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Bush library opens in Texas

Obama praises former president for his resolve

President Barack Obama (left), former President George W. Bush, former President Bill Clinton, former President George H.W. Bush, and former President Jimmy Carter attended the opening ceremony of the George W. Bush Presidential Library and Museum.

Alex Wong/Getty Images

President Barack Obama (left), former President George W. Bush, former President Bill Clinton, former President George H.W. Bush, and former President Jimmy Carter attended the opening ceremony of the George W. Bush Presidential Library and Museum.

UNIVERSITY PARK, Texas — President Obama joined all of his living predecessors Thursday to pay tribute to George W. Bush as the arguments of the past decade gave way, at least for a day, to a more generous appraisal of a leader who responded to great challenges with determination and grit.

The current and former presidents gathered to dedicate the George W. Bush Presidential Library and Museum here on the campus of Southern Methodist University. Joining them were a number of current and former world leaders and lawmakers, hundreds of former Bush administration officials, and thousands of admirers.

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Obama praised Bush for his resolve after the attacks of Sept. 11, 2001, his compassion in fighting AIDS in Africa, and his commitment to overhauling the immigration system. Treading lightly over their disagreements over Iraq and other issues, the president said his predecessor had fought for what he thought was best for his country.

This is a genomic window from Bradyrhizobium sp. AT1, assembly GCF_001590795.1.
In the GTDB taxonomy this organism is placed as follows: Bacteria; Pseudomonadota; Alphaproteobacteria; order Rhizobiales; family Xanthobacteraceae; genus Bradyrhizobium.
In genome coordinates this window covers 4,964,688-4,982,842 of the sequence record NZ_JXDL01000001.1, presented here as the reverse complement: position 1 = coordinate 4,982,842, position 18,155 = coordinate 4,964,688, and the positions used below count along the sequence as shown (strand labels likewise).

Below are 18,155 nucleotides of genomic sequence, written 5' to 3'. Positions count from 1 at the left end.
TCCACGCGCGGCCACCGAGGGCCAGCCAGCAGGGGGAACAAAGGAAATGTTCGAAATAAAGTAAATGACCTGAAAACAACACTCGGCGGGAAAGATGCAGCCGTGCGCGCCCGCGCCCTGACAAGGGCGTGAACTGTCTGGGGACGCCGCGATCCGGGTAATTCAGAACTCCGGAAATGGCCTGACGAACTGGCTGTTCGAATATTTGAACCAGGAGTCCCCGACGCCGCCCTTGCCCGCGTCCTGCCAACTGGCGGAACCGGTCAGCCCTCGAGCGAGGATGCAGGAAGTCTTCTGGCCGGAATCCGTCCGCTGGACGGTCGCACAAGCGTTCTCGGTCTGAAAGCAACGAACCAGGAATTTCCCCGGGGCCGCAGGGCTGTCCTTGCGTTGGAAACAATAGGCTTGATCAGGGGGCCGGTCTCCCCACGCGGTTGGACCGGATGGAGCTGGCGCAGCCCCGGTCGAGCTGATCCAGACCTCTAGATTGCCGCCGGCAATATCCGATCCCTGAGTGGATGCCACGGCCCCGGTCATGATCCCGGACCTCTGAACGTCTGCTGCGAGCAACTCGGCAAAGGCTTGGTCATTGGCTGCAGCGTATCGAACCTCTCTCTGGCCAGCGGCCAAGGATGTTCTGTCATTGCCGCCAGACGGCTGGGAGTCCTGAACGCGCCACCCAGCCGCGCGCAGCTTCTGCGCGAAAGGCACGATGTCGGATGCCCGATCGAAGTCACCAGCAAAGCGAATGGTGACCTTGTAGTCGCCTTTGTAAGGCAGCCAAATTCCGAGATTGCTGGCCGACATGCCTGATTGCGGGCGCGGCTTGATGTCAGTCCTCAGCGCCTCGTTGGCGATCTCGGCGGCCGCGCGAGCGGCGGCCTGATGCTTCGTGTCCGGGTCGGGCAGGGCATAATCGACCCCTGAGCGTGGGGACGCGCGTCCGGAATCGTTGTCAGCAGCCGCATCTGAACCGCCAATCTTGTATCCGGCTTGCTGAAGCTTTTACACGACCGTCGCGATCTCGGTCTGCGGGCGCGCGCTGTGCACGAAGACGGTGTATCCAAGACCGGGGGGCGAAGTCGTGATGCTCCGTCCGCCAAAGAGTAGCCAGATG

‘‘We know President Bush the man,’’ Obama told the crowd in front of the brick-and-limestone center on a bright, sunny Texas day. ‘‘To know the man is to like the man. Because he’s comfortable in his own skin. He knows who he is. He doesn’t put on any pretenses. He takes his job seriously, but he doesn’t take himself too seriously. He is a good man.’’

It was an emotional moment for Bush, coming four years after leaving office with historic low poll numbers. Bathed in the admiration of his former team and his presidential peers, he recalled the goals that guided his time in office and choked up as he finished his speech. Sitting down to applause, he smiled and wiped tears from his eyes.

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‘‘In democracy, the purpose of public office is not to fulfill personal ambition,’’ he said. ‘‘Elected officials must serve a cause greater than themselves. The political winds blow left and right, polls rise and fall, supporters come and go. But in the end, leaders are defined by the convictions that they hold.’’

Bush, 66, acknowledged the controversies of his time, noting that freedom means the freedom to disagree.

‘‘It’s fair to say I created plenty of opportunities to exercise that right,’’ he said with a smile.

But he added that visitors to his library will see how he saw it.

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